This book is an undergraduate textbook on abstract algebra, beginning with the theories of rings and groups. As this is the first really abstract material students need, the pace here is gentle, and the basic concepts of subring, homomorphism, ideal, etc are developed in detail. Later, as students gain confidence with abstractions, they are led to further developments in group and ring theory (simple groups and extensions, Noetherian rings, and outline of universal algebra, lattices andcategories) and to applications such as Galois theory and coding theory. There is also a chapter outlining the construction of the number systems from scratch and proving in three different ways that trascendental numbers exist.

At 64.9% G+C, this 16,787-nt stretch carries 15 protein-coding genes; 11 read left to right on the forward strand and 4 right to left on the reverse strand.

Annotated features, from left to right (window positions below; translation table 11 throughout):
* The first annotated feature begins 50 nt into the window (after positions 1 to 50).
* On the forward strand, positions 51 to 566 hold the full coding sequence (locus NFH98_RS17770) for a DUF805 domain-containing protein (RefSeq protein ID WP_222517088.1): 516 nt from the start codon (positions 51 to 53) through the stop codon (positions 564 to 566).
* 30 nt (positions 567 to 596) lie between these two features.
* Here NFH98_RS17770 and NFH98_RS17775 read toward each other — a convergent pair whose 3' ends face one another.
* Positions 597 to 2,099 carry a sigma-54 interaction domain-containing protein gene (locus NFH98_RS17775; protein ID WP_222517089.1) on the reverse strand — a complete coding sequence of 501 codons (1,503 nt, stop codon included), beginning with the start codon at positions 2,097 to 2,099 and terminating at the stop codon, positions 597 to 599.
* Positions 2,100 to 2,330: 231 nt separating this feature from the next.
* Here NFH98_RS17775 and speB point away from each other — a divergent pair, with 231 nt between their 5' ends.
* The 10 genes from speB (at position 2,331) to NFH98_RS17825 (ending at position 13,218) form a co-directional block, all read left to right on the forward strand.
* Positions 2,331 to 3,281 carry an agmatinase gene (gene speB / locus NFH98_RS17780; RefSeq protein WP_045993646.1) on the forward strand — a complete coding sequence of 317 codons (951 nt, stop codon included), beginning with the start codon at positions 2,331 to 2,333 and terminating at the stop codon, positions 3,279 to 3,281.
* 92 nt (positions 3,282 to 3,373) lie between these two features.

Algebraic geometry is a fascinating branch of mathematics that combines methods from both, algebra and geometry. It transcends the limited scope of pure algebra by means of geometric construction principles. Moreover, Grothendieck’s schemes invented in the late 1950s allowed the application of algebraic-geometric methods in fields that formerly seemed to be far away from geometry, like algebraic number theory. The new techniques paved the way to spectacular progress such as the proof of Fermat’s Last Theorem by Wiles and Taylor. The scheme-theoretic approach to algebraic geometry is explained for non-experts. More advanced readers can use the book to broaden their view on the subject. A separate part deals with the necessary prerequisites from commutative algebra. On a whole, the book provides a very accessible and self-contained introduction to algebraic geometry, up to a quite advanced level. Every chapter of the book is preceded by a motivating introduction with an informal discussion of the contents. Typical examples and an abundance of exercises illustrate each section. This way the book is an excellent solution for learning by yourself or for complementing knowledge that is already present. It can equally be used as a convenient source for courses and seminars or as supplemental literature.